By Gretchen Kurtz
By Mark Antonation
By Cafe Society
By Kristin Pazulski
By Chris Utterback
By Cafe Society
By Jamie Swinnerton
By Jamie Swinnerton
Hanging above the entrance to Osteria Marco is a brass pig. It's a smallish thing that you could miss if you weren't looking for it. As a matter of fact, you could easily miss the entire restaurant if you didn't know where it was — behind a dark door, down a flight of stairs, in the cavernous basement space that once was home to the execrable Del Mar Crab House. Although there's a sign on the street, as well as a small patio and a large menu standing sentry, this is Larimer Square, and on this block anyone could easily be overwhelmed, transfixed by the glitz of other restaurants, the alluring fog of spice and butter-warm light that spills out the big windows of ground-floor houses dedicated to the various glories of Spain, of steak, of wine and coffee and French pastries.
Competition is fierce here even on slow nights. The foot traffic ebbs and flows, forms currents, whirlpools around bums, parking kiosks and knots of stunned pedestrians riveted by this menu, that valet stand. Option paralysis strikes the unprepared. Cuban or Italian? French or Mexican? Big plates or small?
Seek the pig, ye foodie snobs, ye noble gastronauts, ye bewildered and befuddled and besotted masses. King Pig, hanging under the lights like a beacon, like a promise. Find Osteria Marco, go down into its embrace and eat until you pop.
1453 Larimer St.
Denver, CO 80202
Region: Downtown Denver
When he took on this difficult spot a few months ago, Frank Bonanno — who already owns and very personally runs two of Denver's best restaurants, Mizuna and Luca d'Italia, and recently bailed on a couple more questionable enterprises — worked hard to put everything vital and defining about Osteria Marco at ground level, taking full advantage of every inch of the strangely shaped space. First and foremost, there's the pig: nature's most delicious creation and incontrovertible proof that the food gods love us and want us to be happy. Then there's the sign with the word "Osteria" — which can mean many things, but here translates to "a place to drink wine and get weird and eat of the hog."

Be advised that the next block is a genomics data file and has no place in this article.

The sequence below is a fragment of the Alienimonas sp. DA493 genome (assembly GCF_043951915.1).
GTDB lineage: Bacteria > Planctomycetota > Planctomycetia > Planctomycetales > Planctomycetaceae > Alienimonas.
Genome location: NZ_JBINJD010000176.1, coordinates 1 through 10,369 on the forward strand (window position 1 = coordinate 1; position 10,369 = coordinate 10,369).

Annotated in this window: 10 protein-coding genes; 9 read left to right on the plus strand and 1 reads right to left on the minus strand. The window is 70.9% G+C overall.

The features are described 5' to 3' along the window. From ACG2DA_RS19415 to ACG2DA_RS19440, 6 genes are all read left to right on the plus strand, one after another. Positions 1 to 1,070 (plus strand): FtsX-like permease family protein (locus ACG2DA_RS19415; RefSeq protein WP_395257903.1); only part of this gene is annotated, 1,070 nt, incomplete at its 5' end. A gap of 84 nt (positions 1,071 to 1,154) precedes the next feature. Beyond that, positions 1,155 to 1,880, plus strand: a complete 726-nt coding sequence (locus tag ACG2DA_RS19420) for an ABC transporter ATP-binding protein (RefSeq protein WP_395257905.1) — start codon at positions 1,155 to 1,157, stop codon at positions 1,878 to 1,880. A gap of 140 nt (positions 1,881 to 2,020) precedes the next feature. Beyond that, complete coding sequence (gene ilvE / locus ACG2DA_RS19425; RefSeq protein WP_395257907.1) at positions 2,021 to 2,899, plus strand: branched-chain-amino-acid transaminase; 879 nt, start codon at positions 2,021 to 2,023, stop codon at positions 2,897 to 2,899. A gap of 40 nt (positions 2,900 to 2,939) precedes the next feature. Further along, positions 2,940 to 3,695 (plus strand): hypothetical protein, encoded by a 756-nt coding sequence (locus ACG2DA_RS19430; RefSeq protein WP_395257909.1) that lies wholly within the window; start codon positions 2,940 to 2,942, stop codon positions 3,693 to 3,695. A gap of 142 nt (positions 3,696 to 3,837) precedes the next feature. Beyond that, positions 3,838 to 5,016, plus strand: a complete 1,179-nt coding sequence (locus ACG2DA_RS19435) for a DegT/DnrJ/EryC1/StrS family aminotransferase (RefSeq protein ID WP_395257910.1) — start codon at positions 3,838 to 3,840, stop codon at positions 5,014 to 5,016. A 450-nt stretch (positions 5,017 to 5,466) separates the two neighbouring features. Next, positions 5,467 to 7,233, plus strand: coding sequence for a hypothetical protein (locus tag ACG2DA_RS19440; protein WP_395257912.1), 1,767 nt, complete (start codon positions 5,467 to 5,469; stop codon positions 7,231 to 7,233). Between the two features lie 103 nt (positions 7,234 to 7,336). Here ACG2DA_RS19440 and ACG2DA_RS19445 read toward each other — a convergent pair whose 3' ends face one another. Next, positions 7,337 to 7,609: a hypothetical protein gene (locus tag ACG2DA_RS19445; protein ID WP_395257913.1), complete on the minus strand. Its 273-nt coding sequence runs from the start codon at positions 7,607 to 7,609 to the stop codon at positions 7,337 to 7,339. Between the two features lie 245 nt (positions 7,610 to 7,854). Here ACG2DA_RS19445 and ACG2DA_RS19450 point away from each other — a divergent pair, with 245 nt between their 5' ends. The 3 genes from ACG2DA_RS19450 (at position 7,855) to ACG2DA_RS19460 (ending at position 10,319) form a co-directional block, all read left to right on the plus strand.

Just inside the heavy, dark doors, on the other side of Osteria Marco's only window, is the garde manger station — removed from the kitchen in a turn of something like genius and placed almost right out on the street. There's a beautiful, candy-apple red rotary meat slicer, a second squat, silver slicer with all the style of a battleship's bulkhead, a short stretch of butcher's block, some shin-level cooler space. During pre-opening exertions, back when Bonanno and his wife, Jacqueline, along with partners Ryan Gaudin and Jean-Philippe Failyau and the rest of the crew, were trying to quickly transform this former crab shack into a little piece of Alto Adige with nothing but sweat, fervent prayer and lots of money, they considered putting the massive rotisserie oven in the front window so that people could see the rosticceria menu being created — with whole chickens, prime ribs of beef, suckling pigs and legs of lamb, glazed in jus, turning round and round under the lamps. But instead, Bonanno put the big oven downstairs behind the ad hoc salumi bar and installed the garde manger station in the window.
He made the right choice. Not only are there some people (madmen, vegans, radical animal-rights activists, impressionable young children) who would most definitely not want to see a baby pig making its slow, glaze-eyed transit on the spike, there are others (like me) who might be tempted to just stand there all day licking the glass.
Besides, a good garde manger man or charcutier is a walking, talking advertisement for deliciousness — an all-day, all-night commercial for your menu. I've walked by Marco and been stricken by visions as timeless as cuisine itself: the gleam of soft light on the chrome pasta roller and a girl with mauled, line cook's fingers and the grace of a concert pianist rolling and cutting handmade pastas beside a snowdrift of flour; hands raising the olive oil bottle high for the perfect, lacy pour across a plate of Parmacotto mortadella; a cook laying his weight against the slicer's works, humping it, with forearm pressed to the guard and free hand waiting beneath the blade for that one, wisp-thin piece of San Danielle prosciutto to fall. You see that, and there's no question about what you're walking into once you pass under the cold eyes of King Pig.
But on a first, early visit to Osterio Marco, my server seemed completely mystified by the way the menu was supposed to work. To my way of thinking, Bonanno's menu is near perfect, with cheese and salumi and antipasti taking up more than half the board, the rest occupied by pizzas and paninis made with rotisserie meats. You're supposed to get a little of this and a little of that — but a portion of salame off the slicer was simply too skimpy, and I could have skipped the burnt bread and wilted salad. But there was also cow's-milk ricotta still warm from the cheesemaker's hand, hauntingly sweet; a rough and rustic margherita pizza made with San Marzano tomatoes, fruity-sweet and coddled, and basil and homemade mozzarella; and rotisserie chicken stung with a blessedly spare and strong lemon-caper sauce. Every restaurant takes time to find itself, and I was willing to wait — although not exactly patient.